We have seen the candid laying of distress before the Lord in this psalm of lament; but in the last two verses, the psalm’s mood changes entirely. The psalmist may be impatient and anguished, but the psalm ends in praise.

Verses 5 and 6 speak of trust in the Lord. The psalmist calls upon and is confident of God’s steadfast love and expresses hope in God’s salvation. The psalmist, who seemed impatient in earlier verses, now speaks of a rejoicing heart and dares to sing to the Lord and express gratitude for God’s bountiful dealing.

This psalm is not unique. The psalmist’s laments give voice to every human distress imaginable, but each lament (except one, Psalm 88) moves from distress to praise. The freedom to lay one’s deepest pain and distress before God is linked to the trust that God’s grace will prevail. Thus the psalmist moves confidently from distress to praise.

We sometimes mistakenly reserve our praise of God for mountaintop experiences, the moments when all seems well in our lives—there are psalms of thanksgiving for such times. But praise belongs to the whole of life’s experience if we trust that God is with us in every moment, the mountaintops and the valleys. Some of the most beautiful expressions of praise and trust are from the laments in the book of Psalms.

Prayer at every moment in our lives is grounded in trust that we can lay before God all of our experience. In every moment that we dare to praise God, God’s grace will open new possibilities for our lives.

O God, receive all that we are, all that we experience, and all that we feel. We offer the whole of our lives in confidence that your grace can encompass it all and open new possibilities from every circumstance. For this we praise you, O God. Amen.

Pray the Scriptures Using Audio Lectio
Read Matthew 10:28-31

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Lectionary Week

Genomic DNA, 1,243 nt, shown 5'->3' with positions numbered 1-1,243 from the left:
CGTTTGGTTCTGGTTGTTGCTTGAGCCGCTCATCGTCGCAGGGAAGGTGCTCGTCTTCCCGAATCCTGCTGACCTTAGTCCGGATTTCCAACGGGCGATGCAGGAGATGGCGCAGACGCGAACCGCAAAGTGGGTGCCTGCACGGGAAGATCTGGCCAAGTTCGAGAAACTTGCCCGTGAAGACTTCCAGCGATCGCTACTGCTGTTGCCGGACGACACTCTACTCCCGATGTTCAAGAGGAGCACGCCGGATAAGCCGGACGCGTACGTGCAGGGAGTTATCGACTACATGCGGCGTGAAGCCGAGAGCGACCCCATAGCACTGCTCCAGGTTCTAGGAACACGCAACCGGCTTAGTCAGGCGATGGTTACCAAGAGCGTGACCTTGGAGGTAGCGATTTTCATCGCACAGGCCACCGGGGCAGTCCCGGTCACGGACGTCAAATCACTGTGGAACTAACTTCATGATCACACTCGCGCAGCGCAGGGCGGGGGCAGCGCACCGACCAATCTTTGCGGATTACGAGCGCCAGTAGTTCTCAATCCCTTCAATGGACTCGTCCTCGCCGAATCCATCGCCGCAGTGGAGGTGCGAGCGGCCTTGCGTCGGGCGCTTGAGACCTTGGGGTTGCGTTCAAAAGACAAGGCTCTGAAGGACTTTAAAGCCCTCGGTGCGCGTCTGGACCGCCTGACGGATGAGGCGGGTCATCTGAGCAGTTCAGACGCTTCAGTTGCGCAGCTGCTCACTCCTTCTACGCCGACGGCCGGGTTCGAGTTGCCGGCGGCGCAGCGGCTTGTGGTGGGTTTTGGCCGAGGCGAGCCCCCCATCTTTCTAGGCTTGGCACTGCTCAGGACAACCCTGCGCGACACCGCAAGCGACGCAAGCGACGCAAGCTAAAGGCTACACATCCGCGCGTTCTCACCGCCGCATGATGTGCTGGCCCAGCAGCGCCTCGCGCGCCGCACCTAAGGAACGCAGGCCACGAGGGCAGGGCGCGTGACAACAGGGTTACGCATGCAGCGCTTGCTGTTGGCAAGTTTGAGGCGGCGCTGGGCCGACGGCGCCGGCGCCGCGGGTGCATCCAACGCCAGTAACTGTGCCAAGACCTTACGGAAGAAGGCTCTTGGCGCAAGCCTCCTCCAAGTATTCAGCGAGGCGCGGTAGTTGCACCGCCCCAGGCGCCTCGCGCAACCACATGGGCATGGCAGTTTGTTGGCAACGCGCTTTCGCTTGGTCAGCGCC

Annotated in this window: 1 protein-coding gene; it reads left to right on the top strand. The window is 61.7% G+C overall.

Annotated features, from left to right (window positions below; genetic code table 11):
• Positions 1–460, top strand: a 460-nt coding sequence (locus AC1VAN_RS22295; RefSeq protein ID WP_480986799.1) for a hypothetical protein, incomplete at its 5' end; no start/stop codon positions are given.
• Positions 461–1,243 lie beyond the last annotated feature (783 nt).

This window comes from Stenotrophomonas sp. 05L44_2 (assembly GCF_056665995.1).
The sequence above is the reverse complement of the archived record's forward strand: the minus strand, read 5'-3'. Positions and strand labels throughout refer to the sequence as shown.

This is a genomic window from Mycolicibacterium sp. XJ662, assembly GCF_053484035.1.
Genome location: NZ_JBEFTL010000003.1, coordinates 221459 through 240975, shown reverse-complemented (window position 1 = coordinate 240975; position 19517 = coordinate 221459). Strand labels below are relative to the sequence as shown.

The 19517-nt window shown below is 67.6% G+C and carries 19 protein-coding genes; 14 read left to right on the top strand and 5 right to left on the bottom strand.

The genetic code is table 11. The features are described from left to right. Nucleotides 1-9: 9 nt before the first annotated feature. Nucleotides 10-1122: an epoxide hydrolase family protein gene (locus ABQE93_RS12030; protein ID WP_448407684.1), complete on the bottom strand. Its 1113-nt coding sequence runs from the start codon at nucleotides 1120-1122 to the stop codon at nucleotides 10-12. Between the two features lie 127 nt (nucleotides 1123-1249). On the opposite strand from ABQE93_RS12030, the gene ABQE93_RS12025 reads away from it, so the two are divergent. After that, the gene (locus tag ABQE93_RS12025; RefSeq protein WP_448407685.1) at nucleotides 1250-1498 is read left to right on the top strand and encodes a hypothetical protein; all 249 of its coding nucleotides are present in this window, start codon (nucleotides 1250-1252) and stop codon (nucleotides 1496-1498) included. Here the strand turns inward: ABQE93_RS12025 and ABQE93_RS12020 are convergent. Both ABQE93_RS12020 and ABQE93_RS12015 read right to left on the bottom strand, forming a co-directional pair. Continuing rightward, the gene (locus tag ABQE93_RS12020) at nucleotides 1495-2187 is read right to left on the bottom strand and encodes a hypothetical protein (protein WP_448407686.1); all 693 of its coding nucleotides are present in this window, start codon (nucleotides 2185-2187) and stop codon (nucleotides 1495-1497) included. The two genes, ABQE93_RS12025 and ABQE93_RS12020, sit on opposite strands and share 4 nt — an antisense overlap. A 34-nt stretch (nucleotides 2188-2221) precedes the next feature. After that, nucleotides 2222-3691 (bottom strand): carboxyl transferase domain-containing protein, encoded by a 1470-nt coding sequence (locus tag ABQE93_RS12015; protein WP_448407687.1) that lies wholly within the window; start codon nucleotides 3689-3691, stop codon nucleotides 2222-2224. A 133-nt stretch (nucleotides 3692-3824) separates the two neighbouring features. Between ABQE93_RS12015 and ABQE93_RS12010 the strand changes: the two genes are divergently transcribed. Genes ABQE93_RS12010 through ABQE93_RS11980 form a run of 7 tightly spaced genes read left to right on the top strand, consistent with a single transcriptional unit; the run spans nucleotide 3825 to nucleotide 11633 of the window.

June 22–28, 2020
Scripture Overview

The passages this week highlight several different themes. Abraham is put to the ultimate test. There is no denying how terrifying God’s request must have been, yet Abraham ultimately is commended for his faith. We will not face this same challenge, but are there things dear to our hearts that God is asking us to give up? The psalmist is in deep despair and weary from awaiting God’s deliverance, yet even now there is confidence. Paul continues to instruct the Romans about the necessity of living a new life, no longer being slaves to the desires of the flesh. Jesus teaches that when we receive those doing his work, we receive him. When we interact with pastors, missionaries, and even nursery workers, do we treat these servants as Jesus himself?

Questions and Suggestions for Reflection

Read Genesis 22:1-14. What has this familiar story meant to you in your faith? How do you embody or struggle against this type of obedience and trust?
Read Psalm 13. When has your lament allowed you to move from anger with God to praise? How long did that process take?
Read Romans 6:12-23. How does the definition of death as a life cut off from God rather than a biological reality change your understanding of this passage? How might incorporating this definition of death change your life?
Read Matthew 10:40-42. Who is in your wider community of witnesses? How does their example prompt you to turn to others in service?

Respond by posting a prayer.